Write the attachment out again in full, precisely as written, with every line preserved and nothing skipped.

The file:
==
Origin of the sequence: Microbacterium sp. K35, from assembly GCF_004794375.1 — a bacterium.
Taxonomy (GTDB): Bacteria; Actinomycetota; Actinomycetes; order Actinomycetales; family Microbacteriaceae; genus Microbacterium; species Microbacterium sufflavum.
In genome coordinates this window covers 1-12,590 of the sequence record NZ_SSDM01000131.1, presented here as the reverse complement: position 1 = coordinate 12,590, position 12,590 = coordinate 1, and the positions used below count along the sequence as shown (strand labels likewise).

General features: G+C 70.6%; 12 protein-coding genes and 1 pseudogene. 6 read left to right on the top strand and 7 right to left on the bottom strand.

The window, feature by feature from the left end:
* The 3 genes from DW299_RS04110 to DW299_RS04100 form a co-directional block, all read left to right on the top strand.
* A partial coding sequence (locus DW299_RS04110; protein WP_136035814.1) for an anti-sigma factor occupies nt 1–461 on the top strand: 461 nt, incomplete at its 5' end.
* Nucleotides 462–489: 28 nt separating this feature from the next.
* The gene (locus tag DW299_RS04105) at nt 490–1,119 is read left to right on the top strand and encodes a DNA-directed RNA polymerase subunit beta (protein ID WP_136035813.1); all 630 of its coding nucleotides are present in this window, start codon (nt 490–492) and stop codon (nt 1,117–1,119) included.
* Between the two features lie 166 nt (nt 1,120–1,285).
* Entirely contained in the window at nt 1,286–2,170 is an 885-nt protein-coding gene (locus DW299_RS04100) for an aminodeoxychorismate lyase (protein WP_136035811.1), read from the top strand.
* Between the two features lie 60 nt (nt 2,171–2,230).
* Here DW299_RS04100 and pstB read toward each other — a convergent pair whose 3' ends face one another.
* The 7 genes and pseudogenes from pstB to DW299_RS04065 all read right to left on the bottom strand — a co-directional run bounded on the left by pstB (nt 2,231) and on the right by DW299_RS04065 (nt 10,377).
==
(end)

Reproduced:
Origin of the sequence: Microbacterium sp. K35, from assembly GCF_004794375.1 — a bacterium.
Taxonomy (GTDB): Bacteria; Actinomycetota; Actinomycetes; order Actinomycetales; family Microbacteriaceae; genus Microbacterium; species Microbacterium sufflavum.
In genome coordinates this window covers 1-12,590 of the sequence record NZ_SSDM01000131.1, presented here as the reverse complement: position 1 = coordinate 12,590, position 12,590 = coordinate 1, and the positions used below count along the sequence as shown (strand labels likewise).

General features: G+C 70.6%; 12 protein-coding genes and 1 pseudogene. 6 read left to right on the top strand and 7 right to left on the bottom strand.

The window, feature by feature from the left end:
* The 3 genes from DW299_RS04110 to DW299_RS04100 form a co-directional block, all read left to right on the top strand.
* A partial coding sequence (locus DW299_RS04110; protein WP_136035814.1) for an anti-sigma factor occupies nt 1–461 on the top strand: 461 nt, incomplete at its 5' end.
* Nucleotides 462–489: 28 nt separating this feature from the next.
* The gene (locus tag DW299_RS04105) at nt 490–1,119 is read left to right on the top strand and encodes a DNA-directed RNA polymerase subunit beta (protein ID WP_136035813.1); all 630 of its coding nucleotides are present in this window, start codon (nt 490–492) and stop codon (nt 1,117–1,119) included.
* Between the two features lie 166 nt (nt 1,120–1,285).
* Entirely contained in the window at nt 1,286–2,170 is an 885-nt protein-coding gene (locus DW299_RS04100) for an aminodeoxychorismate lyase (protein WP_136035811.1), read from the top strand.
* Between the two features lie 60 nt (nt 2,171–2,230).
* Here DW299_RS04100 and pstB read toward each other — a convergent pair whose 3' ends face one another.
* The 7 genes and pseudogenes from pstB to DW299_RS04065 all read right to left on the bottom strand — a co-directional run bounded on the left by pstB (nt 2,231) and on the right by DW299_RS04065 (nt 10,377).